Tunable tag for protein imaging

Tunable tag for protein imaging

Since the 1990s, molecular biologists have tagged biomolecules with proteins that fluoresce when exposed to light to observe and decipher fundamental cellular processes.

Although green fluorescent protein (GFP), a well-known tracer, has long been used for protein imaging, most GFP-like proteins are too large, slow to fluoresce, and unstable for many applications.

Researchers in the journal PNAS describe a protein tag dubbed Yellow Fluorescence-Activating and absorption-Shifting Tag (Y-FAST), which is much smaller in size than GFP and fluoresces instantaneously upon activation by a cell-permeant and nontoxic ligand.

The authors engineered Y-FAST from photoactive yellow protein using directed evolution, a laboratory technique that mimics the process of natural selection to produce proteins with specific characteristics.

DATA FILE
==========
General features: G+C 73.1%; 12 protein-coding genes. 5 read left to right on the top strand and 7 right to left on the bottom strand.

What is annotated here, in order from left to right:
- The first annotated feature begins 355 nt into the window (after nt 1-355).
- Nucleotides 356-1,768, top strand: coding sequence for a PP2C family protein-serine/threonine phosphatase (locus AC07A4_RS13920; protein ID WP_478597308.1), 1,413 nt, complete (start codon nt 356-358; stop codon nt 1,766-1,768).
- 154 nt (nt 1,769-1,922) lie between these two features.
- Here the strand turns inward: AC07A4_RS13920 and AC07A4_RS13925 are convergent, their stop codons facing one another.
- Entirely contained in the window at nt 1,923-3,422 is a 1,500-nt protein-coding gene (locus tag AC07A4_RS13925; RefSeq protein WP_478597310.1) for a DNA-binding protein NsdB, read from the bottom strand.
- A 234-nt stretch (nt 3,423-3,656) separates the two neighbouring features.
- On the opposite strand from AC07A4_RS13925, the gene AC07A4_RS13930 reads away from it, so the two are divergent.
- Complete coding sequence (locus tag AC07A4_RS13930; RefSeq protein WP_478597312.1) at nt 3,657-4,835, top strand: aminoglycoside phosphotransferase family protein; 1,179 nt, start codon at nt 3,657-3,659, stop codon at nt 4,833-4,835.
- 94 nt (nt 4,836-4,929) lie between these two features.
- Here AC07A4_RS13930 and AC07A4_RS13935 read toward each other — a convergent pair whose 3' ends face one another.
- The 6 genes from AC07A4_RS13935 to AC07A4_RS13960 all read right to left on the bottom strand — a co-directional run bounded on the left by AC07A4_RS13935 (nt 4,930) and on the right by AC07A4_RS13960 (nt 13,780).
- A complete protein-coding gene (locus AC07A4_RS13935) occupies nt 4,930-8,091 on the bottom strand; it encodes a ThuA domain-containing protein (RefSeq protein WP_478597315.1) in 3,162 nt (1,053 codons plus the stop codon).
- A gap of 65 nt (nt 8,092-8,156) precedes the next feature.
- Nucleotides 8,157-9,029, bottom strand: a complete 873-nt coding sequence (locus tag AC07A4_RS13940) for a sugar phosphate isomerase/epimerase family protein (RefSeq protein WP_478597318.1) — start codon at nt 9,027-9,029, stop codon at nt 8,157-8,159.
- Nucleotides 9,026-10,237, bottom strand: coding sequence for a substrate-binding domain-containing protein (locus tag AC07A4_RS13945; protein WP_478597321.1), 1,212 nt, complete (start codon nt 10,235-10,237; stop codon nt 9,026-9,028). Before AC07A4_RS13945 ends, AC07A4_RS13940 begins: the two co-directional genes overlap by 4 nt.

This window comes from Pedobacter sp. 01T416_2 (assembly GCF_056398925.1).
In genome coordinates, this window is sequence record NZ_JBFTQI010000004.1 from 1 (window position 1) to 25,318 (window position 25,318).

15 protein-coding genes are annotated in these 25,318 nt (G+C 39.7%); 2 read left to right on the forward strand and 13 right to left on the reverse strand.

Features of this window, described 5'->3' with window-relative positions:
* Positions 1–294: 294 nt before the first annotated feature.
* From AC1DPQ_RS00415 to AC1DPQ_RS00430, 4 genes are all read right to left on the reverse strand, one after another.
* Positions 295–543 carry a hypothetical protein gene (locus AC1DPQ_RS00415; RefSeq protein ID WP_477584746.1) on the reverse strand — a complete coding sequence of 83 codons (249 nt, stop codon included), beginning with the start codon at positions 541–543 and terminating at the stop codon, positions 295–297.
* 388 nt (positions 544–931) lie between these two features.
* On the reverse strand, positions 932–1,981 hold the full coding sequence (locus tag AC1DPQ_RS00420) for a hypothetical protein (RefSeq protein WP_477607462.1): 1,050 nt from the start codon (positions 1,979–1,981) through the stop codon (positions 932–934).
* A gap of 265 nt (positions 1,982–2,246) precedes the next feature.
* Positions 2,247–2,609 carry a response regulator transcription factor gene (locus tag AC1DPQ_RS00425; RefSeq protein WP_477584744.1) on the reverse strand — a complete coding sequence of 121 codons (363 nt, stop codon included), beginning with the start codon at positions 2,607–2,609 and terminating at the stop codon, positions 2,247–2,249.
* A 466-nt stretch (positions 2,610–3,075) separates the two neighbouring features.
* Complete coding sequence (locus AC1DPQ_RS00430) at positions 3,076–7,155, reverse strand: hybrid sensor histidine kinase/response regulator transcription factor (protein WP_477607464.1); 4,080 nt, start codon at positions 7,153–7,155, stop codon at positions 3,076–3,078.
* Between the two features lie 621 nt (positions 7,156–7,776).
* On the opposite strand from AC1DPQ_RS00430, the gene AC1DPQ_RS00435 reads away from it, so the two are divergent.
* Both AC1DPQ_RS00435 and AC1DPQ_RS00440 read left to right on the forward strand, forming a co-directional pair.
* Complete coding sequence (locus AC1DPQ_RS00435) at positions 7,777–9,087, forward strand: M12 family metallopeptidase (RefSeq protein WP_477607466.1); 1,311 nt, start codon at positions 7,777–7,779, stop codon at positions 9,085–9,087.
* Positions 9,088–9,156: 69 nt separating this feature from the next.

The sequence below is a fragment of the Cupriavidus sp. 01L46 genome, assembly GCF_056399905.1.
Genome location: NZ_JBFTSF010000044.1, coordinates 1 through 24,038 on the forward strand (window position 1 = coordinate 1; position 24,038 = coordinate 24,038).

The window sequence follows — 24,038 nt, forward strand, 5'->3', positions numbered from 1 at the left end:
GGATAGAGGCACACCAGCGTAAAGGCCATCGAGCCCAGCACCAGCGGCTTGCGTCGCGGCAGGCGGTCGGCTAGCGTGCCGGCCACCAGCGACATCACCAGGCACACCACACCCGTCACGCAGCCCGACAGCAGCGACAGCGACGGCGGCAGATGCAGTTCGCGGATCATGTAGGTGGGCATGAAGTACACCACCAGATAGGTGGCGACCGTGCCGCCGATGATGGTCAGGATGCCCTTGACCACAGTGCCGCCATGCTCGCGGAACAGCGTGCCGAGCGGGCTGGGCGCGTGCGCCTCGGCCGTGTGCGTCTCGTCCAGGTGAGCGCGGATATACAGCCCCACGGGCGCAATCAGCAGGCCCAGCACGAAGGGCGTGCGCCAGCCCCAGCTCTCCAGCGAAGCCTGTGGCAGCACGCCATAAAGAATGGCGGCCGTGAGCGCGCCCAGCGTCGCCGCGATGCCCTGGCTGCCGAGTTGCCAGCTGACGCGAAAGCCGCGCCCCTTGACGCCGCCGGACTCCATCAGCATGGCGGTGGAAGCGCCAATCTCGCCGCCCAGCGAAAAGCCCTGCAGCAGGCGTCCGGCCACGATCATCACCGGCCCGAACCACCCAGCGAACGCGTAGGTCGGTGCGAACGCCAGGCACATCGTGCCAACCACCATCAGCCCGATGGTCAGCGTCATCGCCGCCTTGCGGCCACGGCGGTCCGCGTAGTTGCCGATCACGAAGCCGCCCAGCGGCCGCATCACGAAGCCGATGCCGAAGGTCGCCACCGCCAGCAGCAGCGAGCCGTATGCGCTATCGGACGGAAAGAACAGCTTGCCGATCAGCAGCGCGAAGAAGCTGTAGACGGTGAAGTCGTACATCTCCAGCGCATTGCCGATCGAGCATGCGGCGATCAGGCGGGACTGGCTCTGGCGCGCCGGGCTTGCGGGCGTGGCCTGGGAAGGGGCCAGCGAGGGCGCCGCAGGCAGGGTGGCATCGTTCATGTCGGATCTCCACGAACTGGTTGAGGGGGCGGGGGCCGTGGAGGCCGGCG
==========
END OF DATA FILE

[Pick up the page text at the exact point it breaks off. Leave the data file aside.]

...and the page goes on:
The engineered traits allow Y-FAST to label targets with a high degree of selectivity and in a reversible manner, thus providing a fluorescence on/off switch.

According to the authors, Y-FAST compares favorably to other fluorescent proteins in terms of brightness and stability and is less likely to perturb the normal function of its binding targets.